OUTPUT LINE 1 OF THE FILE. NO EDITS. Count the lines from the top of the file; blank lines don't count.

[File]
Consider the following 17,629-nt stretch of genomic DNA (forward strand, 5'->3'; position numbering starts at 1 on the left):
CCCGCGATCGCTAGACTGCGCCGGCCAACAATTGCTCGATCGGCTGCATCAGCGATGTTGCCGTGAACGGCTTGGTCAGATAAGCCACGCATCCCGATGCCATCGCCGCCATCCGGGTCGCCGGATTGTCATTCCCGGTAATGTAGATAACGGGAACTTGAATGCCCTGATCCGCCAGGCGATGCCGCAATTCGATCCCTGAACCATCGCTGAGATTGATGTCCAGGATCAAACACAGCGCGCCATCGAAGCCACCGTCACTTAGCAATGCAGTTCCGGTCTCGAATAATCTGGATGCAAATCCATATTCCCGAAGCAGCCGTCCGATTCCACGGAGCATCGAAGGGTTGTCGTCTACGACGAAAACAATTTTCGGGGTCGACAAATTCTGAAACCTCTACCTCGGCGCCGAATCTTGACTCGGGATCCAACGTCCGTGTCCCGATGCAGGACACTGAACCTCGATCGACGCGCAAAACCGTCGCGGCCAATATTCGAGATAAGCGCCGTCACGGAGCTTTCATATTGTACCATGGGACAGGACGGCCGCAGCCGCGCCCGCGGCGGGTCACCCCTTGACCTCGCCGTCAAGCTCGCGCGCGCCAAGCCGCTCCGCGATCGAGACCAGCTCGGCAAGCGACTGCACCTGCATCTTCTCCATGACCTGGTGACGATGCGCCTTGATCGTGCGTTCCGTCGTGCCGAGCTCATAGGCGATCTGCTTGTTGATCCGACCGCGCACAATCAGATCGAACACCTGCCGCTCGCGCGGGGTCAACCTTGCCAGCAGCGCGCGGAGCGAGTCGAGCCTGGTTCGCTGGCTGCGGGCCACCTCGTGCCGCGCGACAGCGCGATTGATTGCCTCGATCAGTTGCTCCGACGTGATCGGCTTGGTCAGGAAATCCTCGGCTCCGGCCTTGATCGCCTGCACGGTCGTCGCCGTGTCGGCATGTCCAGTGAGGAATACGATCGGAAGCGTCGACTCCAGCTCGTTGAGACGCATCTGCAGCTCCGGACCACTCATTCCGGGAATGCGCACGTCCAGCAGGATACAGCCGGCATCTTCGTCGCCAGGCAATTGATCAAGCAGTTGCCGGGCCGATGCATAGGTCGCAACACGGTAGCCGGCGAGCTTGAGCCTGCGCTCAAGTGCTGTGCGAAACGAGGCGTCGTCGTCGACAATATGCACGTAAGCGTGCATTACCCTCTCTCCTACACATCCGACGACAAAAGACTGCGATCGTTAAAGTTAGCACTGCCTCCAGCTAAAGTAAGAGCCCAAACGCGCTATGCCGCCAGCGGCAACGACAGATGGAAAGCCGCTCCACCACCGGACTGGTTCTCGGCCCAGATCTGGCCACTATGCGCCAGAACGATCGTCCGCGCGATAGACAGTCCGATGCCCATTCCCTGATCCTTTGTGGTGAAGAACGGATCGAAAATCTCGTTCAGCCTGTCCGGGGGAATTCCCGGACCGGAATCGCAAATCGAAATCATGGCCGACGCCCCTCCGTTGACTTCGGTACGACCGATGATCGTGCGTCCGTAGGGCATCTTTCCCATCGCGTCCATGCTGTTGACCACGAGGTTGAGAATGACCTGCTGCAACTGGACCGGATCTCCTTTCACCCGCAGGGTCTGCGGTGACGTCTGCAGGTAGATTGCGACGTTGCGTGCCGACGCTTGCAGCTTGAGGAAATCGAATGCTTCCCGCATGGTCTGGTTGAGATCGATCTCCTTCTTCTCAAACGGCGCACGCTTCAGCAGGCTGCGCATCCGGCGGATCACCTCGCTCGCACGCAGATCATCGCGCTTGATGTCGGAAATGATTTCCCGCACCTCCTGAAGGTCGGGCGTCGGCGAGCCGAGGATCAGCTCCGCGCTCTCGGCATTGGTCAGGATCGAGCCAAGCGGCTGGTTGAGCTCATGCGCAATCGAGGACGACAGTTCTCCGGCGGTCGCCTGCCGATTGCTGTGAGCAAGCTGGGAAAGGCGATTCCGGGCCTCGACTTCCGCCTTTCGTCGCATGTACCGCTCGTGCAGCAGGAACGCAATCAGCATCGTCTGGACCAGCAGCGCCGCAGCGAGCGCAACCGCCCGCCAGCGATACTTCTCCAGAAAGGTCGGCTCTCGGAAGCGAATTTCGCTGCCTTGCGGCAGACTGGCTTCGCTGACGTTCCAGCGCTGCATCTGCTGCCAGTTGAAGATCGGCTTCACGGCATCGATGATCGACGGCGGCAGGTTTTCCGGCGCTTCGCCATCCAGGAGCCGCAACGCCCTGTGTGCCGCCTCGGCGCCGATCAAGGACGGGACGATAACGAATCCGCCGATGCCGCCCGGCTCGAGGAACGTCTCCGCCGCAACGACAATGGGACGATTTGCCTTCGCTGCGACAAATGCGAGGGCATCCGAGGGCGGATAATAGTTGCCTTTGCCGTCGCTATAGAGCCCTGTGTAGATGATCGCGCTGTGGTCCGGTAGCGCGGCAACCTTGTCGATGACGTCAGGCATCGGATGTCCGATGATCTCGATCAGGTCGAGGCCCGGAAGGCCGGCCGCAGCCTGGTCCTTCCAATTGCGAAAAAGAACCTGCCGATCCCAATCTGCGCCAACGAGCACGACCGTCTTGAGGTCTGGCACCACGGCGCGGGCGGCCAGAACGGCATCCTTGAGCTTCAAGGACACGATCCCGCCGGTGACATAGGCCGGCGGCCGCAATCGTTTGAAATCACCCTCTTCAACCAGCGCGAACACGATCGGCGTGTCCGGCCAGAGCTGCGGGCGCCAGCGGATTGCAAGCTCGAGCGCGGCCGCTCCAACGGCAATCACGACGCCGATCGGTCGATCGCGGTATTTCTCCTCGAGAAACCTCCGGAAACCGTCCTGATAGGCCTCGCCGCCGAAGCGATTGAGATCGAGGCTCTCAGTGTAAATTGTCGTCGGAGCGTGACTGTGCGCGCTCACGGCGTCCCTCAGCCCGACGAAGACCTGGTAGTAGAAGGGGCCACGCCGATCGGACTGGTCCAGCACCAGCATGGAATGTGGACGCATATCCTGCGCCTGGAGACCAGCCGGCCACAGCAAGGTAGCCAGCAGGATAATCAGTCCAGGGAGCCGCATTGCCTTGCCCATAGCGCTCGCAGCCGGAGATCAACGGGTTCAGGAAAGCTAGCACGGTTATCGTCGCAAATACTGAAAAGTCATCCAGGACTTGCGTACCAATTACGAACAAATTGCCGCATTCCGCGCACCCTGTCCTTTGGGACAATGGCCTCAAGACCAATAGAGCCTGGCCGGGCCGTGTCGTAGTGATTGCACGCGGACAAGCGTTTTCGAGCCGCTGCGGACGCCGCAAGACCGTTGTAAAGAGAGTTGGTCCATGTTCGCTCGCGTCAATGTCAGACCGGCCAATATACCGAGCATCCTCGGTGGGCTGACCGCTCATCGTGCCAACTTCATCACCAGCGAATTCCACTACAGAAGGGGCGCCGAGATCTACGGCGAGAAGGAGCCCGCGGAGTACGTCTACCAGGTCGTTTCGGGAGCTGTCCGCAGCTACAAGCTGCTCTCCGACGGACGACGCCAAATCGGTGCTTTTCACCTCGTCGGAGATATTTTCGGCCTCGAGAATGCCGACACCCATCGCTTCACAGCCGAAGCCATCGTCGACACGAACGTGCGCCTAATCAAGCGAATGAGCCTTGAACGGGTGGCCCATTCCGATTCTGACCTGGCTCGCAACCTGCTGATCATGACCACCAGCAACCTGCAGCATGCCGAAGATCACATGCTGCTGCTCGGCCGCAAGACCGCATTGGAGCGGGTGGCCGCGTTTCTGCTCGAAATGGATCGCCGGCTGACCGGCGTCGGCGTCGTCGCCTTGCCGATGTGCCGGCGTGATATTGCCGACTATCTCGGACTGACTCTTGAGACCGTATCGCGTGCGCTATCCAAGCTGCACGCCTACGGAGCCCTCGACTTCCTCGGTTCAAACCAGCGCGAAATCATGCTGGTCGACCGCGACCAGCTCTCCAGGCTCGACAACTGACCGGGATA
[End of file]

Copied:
Consider the following 17,629-nt stretch of genomic DNA (forward strand, 5'->3'; position numbering starts at 1 on the left):